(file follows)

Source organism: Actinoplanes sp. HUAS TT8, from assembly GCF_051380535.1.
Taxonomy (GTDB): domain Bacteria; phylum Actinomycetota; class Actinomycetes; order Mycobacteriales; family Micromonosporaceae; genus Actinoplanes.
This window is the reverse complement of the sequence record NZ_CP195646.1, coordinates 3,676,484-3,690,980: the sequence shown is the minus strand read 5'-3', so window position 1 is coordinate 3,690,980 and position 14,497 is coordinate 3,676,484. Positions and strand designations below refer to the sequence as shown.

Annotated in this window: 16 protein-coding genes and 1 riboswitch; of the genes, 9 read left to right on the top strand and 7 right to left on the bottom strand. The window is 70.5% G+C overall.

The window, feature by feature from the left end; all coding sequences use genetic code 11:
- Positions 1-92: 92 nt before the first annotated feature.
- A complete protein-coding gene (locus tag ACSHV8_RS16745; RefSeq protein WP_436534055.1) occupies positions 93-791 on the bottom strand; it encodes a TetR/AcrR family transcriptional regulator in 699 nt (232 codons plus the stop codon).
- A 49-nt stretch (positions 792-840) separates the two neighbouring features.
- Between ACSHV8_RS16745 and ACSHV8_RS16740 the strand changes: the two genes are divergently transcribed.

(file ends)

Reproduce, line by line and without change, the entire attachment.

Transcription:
Source organism: Actinoplanes sp. HUAS TT8, from assembly GCF_051380535.1.
Taxonomy (GTDB): domain Bacteria; phylum Actinomycetota; class Actinomycetes; order Mycobacteriales; family Micromonosporaceae; genus Actinoplanes.
This window is the reverse complement of the sequence record NZ_CP195646.1, coordinates 3,676,484-3,690,980: the sequence shown is the minus strand read 5'-3', so window position 1 is coordinate 3,690,980 and position 14,497 is coordinate 3,676,484. Positions and strand designations below refer to the sequence as shown.

Annotated in this window: 16 protein-coding genes and 1 riboswitch; of the genes, 9 read left to right on the top strand and 7 right to left on the bottom strand. The window is 70.5% G+C overall.

The window, feature by feature from the left end; all coding sequences use genetic code 11:
- Positions 1-92: 92 nt before the first annotated feature.
- A complete protein-coding gene (locus tag ACSHV8_RS16745; RefSeq protein WP_436534055.1) occupies positions 93-791 on the bottom strand; it encodes a TetR/AcrR family transcriptional regulator in 699 nt (232 codons plus the stop codon).
- A 49-nt stretch (positions 792-840) separates the two neighbouring features.
- Between ACSHV8_RS16745 and ACSHV8_RS16740 the strand changes: the two genes are divergently transcribed.